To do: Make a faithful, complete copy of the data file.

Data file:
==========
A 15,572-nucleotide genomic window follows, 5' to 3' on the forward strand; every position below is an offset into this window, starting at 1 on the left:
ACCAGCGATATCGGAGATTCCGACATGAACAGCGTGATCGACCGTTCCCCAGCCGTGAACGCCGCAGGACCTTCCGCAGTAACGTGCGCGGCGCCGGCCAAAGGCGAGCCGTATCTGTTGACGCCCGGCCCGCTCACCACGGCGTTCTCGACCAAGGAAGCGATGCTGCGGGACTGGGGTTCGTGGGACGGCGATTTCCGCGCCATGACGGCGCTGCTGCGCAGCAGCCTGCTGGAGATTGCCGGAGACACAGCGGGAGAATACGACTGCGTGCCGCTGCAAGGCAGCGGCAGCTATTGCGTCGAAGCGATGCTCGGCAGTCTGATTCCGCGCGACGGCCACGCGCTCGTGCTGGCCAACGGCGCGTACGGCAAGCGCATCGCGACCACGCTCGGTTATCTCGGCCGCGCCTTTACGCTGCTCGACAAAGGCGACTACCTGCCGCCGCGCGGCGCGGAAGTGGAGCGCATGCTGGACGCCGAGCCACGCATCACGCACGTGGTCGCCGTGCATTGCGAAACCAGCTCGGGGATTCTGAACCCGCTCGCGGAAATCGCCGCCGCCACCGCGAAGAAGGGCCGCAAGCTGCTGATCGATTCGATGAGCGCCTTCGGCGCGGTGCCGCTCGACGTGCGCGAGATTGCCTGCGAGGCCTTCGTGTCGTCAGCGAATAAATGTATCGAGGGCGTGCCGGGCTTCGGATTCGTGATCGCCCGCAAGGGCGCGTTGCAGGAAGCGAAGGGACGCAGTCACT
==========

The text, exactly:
A 15,572-nucleotide genomic window follows, 5' to 3' on the forward strand; every position below is an offset into this window, starting at 1 on the left:
ACCAGCGATATCGGAGATTCCGACATGAACAGCGTGATCGACCGTTCCCCAGCCGTGAACGCCGCAGGACCTTCCGCAGTAACGTGCGCGGCGCCGGCCAAAGGCGAGCCGTATCTGTTGACGCCCGGCCCGCTCACCACGGCGTTCTCGACCAAGGAAGCGATGCTGCGGGACTGGGGTTCGTGGGACGGCGATTTCCGCGCCATGACGGCGCTGCTGCGCAGCAGCCTGCTGGAGATTGCCGGAGACACAGCGGGAGAATACGACTGCGTGCCGCTGCAAGGCAGCGGCAGCTATTGCGTCGAAGCGATGCTCGGCAGTCTGATTCCGCGCGACGGCCACGCGCTCGTGCTGGCCAACGGCGCGTACGGCAAGCGCATCGCGACCACGCTCGGTTATCTCGGCCGCGCCTTTACGCTGCTCGACAAAGGCGACTACCTGCCGCCGCGCGGCGCGGAAGTGGAGCGCATGCTGGACGCCGAGCCACGCATCACGCACGTGGTCGCCGTGCATTGCGAAACCAGCTCGGGGATTCTGAACCCGCTCGCGGAAATCGCCGCCGCCACCGCGAAGAAGGGCCGCAAGCTGCTGATCGATTCGATGAGCGCCTTCGGCGCGGTGCCGCTCGACGTGCGCGAGATTGCCTGCGAGGCCTTCGTGTCGTCAGCGAATAAATGTATCGAGGGCGTGCCGGGCTTCGGATTCGTGATCGCCCGCAAGGGCGCGTTGCAGGAAGCGAAGGGACGCAGTCACT